Buildings with any degree of variety, shape, color, construction, texture, or artful design interest me immensely. As an artist, one would think I'd read art history, but didn't. I read about architecture through the ages (actually, that was the name of a book I liked). Pretty much the only buildings I don't enjoy looking at are the ugly institutional-looking things and the ranch style tract houses built in California (and other places) in the 1950s or so. In my youth I saw too many. I had found them hateful and boring, and they wasted land that had been havens for plants and small animals I had played among. I was intolerant, and I still find the style depressing. Anything else seems to be fair game for the camera, I've noticed. The concrete boxes looming into the skyline (below) in Belize were at least different from construction I was used to. I took a photo.
We passed through the microscopic town of Santa Elena, where we had hoped to find lunch. Everything was closed except for the counter at the gas station selling chips and things of that sort. A little further along was San Ignacio (above). Based on the map, we thought it might be our evening destination, but here we were in the middle of the day, I was hot, there was no air conditioning in sight, and instead we looked for lunch.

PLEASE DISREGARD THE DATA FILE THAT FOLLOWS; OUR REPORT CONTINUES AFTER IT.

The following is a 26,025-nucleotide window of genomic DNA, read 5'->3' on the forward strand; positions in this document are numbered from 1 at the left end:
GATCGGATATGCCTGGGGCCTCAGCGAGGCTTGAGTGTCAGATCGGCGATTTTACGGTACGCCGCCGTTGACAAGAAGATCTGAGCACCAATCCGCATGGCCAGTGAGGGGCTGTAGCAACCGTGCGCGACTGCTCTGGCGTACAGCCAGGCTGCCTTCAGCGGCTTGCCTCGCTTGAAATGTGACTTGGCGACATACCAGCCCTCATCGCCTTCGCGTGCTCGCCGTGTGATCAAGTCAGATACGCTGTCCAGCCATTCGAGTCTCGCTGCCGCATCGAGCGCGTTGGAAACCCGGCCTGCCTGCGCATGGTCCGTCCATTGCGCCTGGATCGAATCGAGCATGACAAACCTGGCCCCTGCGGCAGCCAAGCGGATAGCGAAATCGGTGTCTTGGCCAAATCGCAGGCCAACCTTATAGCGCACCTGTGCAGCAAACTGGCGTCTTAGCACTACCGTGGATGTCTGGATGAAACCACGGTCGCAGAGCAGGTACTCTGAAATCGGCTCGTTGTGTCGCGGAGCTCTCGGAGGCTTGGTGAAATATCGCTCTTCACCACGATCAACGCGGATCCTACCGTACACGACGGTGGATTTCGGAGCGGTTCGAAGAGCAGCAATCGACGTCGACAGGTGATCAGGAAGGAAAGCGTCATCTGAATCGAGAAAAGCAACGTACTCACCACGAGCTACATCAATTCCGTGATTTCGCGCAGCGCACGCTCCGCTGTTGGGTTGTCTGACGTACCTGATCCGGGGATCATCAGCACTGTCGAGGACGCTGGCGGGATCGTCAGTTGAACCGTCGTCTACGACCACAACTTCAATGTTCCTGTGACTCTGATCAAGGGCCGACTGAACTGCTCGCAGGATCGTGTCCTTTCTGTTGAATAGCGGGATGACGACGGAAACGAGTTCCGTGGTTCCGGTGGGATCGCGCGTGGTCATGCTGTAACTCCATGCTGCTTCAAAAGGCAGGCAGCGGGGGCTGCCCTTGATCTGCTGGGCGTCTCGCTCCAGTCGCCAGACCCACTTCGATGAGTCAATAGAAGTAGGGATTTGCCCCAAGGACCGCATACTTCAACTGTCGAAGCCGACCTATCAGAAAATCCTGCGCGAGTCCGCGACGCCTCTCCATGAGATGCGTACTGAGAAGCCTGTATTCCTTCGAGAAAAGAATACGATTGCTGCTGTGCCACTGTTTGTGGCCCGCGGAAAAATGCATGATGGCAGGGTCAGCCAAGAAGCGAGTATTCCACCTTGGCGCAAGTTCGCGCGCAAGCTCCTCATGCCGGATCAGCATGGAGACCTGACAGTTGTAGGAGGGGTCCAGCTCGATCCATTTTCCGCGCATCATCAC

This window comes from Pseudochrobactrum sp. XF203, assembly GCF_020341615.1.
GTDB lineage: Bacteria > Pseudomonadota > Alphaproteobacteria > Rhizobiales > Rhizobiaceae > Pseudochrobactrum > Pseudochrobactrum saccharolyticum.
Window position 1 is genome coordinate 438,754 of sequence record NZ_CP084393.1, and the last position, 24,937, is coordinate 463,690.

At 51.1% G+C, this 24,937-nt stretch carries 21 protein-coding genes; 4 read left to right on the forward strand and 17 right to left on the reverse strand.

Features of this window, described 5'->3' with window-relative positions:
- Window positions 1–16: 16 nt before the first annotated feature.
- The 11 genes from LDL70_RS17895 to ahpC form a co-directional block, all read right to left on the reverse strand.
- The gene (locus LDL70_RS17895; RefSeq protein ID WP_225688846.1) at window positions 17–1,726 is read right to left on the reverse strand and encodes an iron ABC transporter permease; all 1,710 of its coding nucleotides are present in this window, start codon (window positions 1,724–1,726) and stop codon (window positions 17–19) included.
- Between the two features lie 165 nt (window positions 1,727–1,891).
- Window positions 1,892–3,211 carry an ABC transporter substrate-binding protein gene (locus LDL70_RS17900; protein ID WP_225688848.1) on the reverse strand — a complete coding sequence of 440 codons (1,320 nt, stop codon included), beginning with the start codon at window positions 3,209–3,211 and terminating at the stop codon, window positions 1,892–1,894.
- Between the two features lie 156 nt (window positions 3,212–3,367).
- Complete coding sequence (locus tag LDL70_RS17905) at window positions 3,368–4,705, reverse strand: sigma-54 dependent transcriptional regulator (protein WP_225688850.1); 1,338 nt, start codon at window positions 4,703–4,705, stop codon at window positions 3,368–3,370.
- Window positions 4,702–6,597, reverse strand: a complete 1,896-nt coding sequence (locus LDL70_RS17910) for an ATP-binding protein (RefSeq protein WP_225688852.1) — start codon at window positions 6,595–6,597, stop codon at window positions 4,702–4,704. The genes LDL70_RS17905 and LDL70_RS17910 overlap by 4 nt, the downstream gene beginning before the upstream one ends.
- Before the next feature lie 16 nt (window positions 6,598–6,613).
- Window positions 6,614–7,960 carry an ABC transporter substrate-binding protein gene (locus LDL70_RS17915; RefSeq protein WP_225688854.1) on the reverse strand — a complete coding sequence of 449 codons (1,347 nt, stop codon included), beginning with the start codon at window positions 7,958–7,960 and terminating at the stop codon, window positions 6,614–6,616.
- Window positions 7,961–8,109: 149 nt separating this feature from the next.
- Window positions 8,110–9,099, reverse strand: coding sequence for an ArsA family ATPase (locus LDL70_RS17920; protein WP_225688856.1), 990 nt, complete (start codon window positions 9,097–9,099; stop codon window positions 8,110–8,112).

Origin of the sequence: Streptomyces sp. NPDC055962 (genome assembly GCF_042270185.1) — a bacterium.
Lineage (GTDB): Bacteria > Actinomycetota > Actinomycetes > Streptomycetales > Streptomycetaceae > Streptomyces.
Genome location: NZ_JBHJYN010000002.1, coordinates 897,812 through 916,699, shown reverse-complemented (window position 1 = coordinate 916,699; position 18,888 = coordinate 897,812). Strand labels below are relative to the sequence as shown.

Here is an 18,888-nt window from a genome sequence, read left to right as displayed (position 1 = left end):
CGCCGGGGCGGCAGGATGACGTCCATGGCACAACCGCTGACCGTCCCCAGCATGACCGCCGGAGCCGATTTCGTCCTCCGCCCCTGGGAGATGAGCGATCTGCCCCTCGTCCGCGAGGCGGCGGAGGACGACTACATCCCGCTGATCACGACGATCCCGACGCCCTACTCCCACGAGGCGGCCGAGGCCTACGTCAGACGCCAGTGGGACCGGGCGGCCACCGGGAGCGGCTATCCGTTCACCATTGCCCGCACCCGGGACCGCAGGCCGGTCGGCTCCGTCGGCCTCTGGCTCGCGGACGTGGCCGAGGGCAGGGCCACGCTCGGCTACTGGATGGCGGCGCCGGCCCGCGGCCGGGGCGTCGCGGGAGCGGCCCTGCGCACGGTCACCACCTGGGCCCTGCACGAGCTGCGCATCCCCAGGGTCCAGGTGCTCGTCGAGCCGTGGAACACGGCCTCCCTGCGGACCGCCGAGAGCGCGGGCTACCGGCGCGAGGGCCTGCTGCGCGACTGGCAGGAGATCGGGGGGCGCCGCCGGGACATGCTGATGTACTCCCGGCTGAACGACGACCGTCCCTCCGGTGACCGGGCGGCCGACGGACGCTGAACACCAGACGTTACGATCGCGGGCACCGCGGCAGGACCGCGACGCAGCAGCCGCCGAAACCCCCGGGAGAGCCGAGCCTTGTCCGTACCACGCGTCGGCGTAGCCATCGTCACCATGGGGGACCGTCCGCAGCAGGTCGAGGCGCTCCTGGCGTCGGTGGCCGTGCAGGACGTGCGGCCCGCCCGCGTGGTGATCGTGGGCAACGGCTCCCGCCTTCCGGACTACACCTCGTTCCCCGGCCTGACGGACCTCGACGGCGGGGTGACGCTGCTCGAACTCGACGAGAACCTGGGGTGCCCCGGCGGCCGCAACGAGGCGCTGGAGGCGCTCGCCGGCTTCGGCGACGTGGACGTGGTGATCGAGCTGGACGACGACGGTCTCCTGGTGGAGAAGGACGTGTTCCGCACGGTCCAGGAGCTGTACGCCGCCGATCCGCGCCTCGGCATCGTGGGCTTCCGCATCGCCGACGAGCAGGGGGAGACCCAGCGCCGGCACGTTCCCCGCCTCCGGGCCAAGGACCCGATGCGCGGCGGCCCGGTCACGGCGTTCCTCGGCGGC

This lunch spot seemed an oasis. While not exactly cool, a huge fan kept it tolerable for me. The people were nice, and there were birds and flowers to look at. And ice, and ice cream. We had a tasty lunch. I had discovered that capsules of bovine colostrum (Symbiotics brand seems to work best if you're planning to try it) can almost tame the heat for at least short periods of time. Although it's supposed to boost the immune system, it could sometimes produce near miracles for me. I have no idea how hot weather can do what it does to me, but in the wrong circumstances, it has been devastating. So I have no idea why colostrum could help. In any event, I've been able to go places I'd never imagined and do much more than I could have thought. But the conditions and my reactions are unpredictable. Sadly, I'd had to leave the zoo when the sun got too hot, although I would have enjoyed staying longer. The good news for me is that, as I write this in 2008, the symptoms are improving on their own. At any rate, on that day in Belize, colostrum aside, after a relaxing lunch we decided to move on down the road and head for the beach. You can get an idea of the size of the country when you realize that meant leaving the ocean (east) in the morning, driving southwest nearly to the western border, and then driving southeast back to the ocean quite far south of Belize City to find a place for the night.